Congressional Salaries

I think pretty much all of us would agree that any Congress that makes a habit of passing legislation that affects all citizens – but does not affect them – is not working towards the best interests of the public. And lordy is that the Rule, rather than the Exception!

This extends into many areas, but the two most galling examples are Congressional pay, and Congressional pensions upon leaving office. As of 2016, a freshman member of Congress receives a salary of $174,000/year. By comparison the average middle-class income for an American is roughly $55,000/year – and that’s actually been stagnating, because wage-growth for the average American is at its lowest in decades, and is currently only barely keeping up with the rate of inflation. Pensions for members of Congress are currently set at 80% of their full salary for the rest of their lives.

The way I see it, members of Congress are servants of the public – not their masters. Most of the legislation they pass will somehow affect the financial well-being of their constituents. Us. It makes sense that their own pay should directly reflect the financial well-being of the public.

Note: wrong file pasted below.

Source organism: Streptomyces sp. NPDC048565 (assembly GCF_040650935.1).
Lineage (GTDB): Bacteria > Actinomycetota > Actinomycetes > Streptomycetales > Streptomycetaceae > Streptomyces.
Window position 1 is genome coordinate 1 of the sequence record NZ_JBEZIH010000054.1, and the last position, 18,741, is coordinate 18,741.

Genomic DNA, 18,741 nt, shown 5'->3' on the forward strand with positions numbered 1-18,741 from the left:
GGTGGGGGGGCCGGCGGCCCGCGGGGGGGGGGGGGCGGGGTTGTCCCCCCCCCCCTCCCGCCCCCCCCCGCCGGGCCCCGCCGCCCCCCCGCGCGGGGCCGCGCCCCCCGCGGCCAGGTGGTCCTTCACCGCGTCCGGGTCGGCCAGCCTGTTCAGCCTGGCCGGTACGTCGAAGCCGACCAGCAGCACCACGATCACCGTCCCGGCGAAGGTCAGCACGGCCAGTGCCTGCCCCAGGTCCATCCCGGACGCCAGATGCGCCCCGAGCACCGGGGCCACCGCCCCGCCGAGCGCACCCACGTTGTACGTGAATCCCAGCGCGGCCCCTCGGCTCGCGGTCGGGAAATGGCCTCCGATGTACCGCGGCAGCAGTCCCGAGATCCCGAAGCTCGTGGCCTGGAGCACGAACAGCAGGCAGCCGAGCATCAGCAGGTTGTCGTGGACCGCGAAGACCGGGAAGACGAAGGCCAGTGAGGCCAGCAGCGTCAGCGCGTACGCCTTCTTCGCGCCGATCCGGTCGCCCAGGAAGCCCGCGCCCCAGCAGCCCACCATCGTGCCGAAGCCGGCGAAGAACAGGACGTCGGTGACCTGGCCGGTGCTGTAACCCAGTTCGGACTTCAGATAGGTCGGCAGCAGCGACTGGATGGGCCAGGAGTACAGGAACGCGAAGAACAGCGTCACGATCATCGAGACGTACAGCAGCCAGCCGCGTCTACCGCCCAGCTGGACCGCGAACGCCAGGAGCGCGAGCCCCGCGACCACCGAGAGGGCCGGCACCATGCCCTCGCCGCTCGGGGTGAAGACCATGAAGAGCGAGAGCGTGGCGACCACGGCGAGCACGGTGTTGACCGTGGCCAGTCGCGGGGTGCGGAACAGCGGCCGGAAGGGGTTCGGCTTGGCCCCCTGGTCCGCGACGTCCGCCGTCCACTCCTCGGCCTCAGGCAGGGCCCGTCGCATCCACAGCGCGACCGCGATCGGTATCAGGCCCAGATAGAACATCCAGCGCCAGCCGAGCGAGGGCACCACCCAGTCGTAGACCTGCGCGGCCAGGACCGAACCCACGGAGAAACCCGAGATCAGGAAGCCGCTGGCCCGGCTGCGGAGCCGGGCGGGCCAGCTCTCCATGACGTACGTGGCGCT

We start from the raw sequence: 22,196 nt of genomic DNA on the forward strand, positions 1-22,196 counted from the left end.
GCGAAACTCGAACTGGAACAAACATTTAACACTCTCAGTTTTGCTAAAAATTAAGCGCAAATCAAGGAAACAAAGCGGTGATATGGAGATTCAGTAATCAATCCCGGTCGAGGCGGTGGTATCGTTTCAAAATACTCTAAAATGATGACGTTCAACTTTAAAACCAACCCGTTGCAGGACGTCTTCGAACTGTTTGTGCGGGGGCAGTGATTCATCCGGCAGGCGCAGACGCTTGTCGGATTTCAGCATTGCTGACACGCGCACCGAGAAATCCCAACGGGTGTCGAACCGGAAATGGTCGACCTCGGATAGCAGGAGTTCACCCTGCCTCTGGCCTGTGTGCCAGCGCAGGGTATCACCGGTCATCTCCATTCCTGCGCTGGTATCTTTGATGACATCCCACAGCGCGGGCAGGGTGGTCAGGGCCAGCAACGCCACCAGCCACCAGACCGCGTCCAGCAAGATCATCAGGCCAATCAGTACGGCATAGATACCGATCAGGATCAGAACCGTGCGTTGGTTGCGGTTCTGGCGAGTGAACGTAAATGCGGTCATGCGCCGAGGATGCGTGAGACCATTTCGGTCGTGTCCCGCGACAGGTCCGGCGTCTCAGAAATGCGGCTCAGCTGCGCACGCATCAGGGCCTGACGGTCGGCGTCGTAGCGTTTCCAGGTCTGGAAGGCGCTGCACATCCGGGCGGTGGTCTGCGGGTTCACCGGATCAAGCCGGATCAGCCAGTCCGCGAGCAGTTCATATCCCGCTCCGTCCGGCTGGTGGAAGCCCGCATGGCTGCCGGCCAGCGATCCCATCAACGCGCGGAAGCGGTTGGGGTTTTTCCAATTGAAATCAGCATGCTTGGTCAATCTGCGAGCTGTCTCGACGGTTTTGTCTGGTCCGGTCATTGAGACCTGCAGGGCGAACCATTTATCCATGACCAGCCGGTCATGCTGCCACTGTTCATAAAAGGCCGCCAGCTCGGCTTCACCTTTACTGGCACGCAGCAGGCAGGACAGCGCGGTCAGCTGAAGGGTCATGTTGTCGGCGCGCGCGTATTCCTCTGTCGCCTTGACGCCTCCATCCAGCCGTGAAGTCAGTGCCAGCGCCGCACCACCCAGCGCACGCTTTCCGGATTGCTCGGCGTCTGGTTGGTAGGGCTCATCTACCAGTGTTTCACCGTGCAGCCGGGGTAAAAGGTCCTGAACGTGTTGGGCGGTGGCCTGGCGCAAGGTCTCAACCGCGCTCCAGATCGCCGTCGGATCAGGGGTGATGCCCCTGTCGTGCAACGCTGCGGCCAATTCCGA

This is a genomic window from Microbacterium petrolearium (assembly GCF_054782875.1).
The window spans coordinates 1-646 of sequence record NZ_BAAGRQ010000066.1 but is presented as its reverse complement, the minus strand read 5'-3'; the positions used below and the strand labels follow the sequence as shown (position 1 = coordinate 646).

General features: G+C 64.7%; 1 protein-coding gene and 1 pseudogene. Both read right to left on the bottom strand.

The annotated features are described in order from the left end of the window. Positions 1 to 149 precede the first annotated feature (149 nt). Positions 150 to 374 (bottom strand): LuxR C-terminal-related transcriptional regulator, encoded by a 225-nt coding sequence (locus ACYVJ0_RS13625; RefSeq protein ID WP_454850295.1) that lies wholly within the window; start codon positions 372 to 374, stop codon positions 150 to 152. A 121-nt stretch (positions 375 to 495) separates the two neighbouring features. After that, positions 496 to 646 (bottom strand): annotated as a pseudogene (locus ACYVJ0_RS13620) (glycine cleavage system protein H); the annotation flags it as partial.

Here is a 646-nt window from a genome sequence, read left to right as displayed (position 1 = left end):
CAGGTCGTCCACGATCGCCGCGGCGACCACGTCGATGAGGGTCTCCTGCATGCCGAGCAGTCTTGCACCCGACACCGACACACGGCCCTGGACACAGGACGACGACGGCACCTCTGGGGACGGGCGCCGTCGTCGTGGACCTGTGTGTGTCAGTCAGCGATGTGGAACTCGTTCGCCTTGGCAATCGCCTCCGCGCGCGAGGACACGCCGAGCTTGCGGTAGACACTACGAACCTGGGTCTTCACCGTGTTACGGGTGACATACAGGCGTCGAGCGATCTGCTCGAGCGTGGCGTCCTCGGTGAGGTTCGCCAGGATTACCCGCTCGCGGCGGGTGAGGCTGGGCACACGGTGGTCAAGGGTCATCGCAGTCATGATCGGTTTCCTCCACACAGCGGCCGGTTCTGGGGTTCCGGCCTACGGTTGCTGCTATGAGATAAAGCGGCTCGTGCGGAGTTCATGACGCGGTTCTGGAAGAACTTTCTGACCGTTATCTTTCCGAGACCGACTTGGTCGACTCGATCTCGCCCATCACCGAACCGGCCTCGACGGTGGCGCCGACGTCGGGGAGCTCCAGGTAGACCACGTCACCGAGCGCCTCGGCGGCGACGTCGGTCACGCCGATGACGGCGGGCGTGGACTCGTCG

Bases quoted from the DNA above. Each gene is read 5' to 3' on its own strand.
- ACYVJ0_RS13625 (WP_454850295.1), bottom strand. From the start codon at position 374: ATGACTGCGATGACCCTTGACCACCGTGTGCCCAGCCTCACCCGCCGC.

This is why I plan to draft a Bill that tethers Congressional salaries to 150% of the average yearly salary of a U.S. Citizen, and re-calculated regularly.

Now, I do recognize that the extraordinary strains and pressures of public office deserve some extra compensation, but – the way it stands now at $174,000/year – it’s currently higher than 3 times the average American’s earnings. That’s not being very ‘representative.’

We need to bring that back into balance. We need to make it so that working to elevate the fortunes of ALL Americans is the only way for them to increase their own pay. 150% of the average American’s wages would put Congressional pay at $82,500/year. That’s more than sufficient for a comfortable lifestyle. And to keep up with that principle, every 5 years that average would be recalculated, and Congressional salary adjusted accordingly – 150% of the new average. And it would send them a message that THEY work for US. No free rides.

And to honor this point, if I am elected, on my first day in office I will immediately reduce my own salary to that of 150% the national yearly average. Even if I am not able to pass this into law (I’m expecting heavy resistance), I will continue to hold myself to that promise – both to honor my word, and to lead by example.

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